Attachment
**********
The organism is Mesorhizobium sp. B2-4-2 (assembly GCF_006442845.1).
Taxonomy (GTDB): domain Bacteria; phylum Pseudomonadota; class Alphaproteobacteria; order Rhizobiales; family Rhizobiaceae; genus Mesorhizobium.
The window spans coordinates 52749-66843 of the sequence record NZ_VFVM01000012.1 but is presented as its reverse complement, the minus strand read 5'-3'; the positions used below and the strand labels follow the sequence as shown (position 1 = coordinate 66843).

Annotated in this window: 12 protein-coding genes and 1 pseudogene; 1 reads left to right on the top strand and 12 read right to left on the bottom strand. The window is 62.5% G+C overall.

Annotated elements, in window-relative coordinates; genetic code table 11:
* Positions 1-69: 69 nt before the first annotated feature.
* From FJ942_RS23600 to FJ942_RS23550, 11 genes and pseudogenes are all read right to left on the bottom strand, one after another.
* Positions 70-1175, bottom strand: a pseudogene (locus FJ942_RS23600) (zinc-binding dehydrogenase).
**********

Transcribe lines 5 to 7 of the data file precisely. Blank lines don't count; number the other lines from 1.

Annotated elements, in window-relative coordinates; genetic code table 11:
* Positions 1-69: 69 nt before the first annotated feature.
* From FJ942_RS23600 to FJ942_RS23550, 11 genes and pseudogenes are all read right to left on the bottom strand, one after another.